1977. Paris. A young watchmaker of 20 embarks on an odd quest – to make his own tourbillon. Not to sell, not to show, but simply to prove that he can do it. Passionate and determined, equipped only with George Daniels’ book, “the Art of Breguet,” Francois-Paul Journe sets to work.
1983. Paris. Francois-Paul Journe completes his first watch:
It took more than five years to conceive and create a pocketwatch that was never meant to be sold – and not just a simple watch, but a tourbillon. In the ’70’s and ’80s tourbillons were not the craze they are now. Only George Daniels (and then Journe) created a new, modern tourbillon.
Forward to 1984. Still trying to master the tourbillon (and especially the pernicious effects it has on accuracy); François-Paul makes his first
Remontoir d’Egalité in his second and fourth (pocket)watch. It caught the attention of a major collector, Eugen Gschwind (Google the name or visit his collection at the Historiches Museum Basel).
Fast-forward now to 1991. Francois-Paul Journe creates his first wristwatch – a tourbillon, of course, but also fitted with a remontoir d’égalité, or constant force. This sort of device became popular a few years ago (thanks in part to great articles such as Alan Downing’s, followed by David Chokron’s in-depth writings in Watch Around No.15, Spring-Summer 2013, pp 44-53). As one may recall in “Power or precision? An Insider’s Look at F.P. Journe – Part 1”, due to the nature of the spring, any mechanical object will have more power when the spring is fully loaded, and inversely less as it unwinds. A constant force system is “simply” a system that allows regulating the delivery of energy to the balance wheel. It is not a new issue. Watch masters such as Breguet, Lepine, Berthoud, etc. already had that issue in mind. But in 1991, very few people understood it, or cared.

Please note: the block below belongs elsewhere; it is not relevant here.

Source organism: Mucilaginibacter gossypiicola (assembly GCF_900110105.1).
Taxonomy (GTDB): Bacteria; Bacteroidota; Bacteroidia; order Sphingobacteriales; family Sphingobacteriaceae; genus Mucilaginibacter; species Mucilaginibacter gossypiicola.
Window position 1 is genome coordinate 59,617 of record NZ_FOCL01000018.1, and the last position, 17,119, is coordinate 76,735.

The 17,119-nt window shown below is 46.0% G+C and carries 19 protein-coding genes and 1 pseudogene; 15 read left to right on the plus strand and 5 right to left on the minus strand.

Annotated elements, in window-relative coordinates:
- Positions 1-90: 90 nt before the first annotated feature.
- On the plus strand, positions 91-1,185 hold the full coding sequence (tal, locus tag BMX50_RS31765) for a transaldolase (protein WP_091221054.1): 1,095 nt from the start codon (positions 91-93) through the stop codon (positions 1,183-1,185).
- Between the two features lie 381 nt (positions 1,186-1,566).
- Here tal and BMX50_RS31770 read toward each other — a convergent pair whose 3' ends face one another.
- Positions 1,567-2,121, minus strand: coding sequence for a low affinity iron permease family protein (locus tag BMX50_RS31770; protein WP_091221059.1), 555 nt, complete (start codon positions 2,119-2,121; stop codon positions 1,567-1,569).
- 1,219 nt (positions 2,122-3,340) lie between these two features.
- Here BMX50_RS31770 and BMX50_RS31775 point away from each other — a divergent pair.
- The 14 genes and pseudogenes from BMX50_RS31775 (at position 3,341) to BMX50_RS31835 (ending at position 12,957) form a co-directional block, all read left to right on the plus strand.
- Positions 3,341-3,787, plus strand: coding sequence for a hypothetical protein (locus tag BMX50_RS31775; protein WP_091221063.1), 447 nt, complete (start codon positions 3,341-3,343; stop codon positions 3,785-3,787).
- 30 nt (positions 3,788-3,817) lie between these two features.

What makes F.P. Journe’s patented device superior to its new competitors’ is the simplicity and the lightness of his device. The heavier the device, the more power needed to move it and the more friction it creates (like a “fusée à chaine,” which was a good idea in the 18th century but too heavy to be efficient today). The solution becomes counterproductive to the outcome.
Because the remontoir d’égalité delivers the same packet of energy to each and every second, the seconds hand actually moves and dies every second. Thus it is called a dead second. Like a quartz movement, the second hand does not sweep. Note (and this is important to Mr. Journe) that it is a natural dead second, meaning that unlike some of his competitors, his goal is not to make a dead second mechanism (what would be the point?). It is simply a natural by-product of the remontoir.
Read also our previous insider’s look: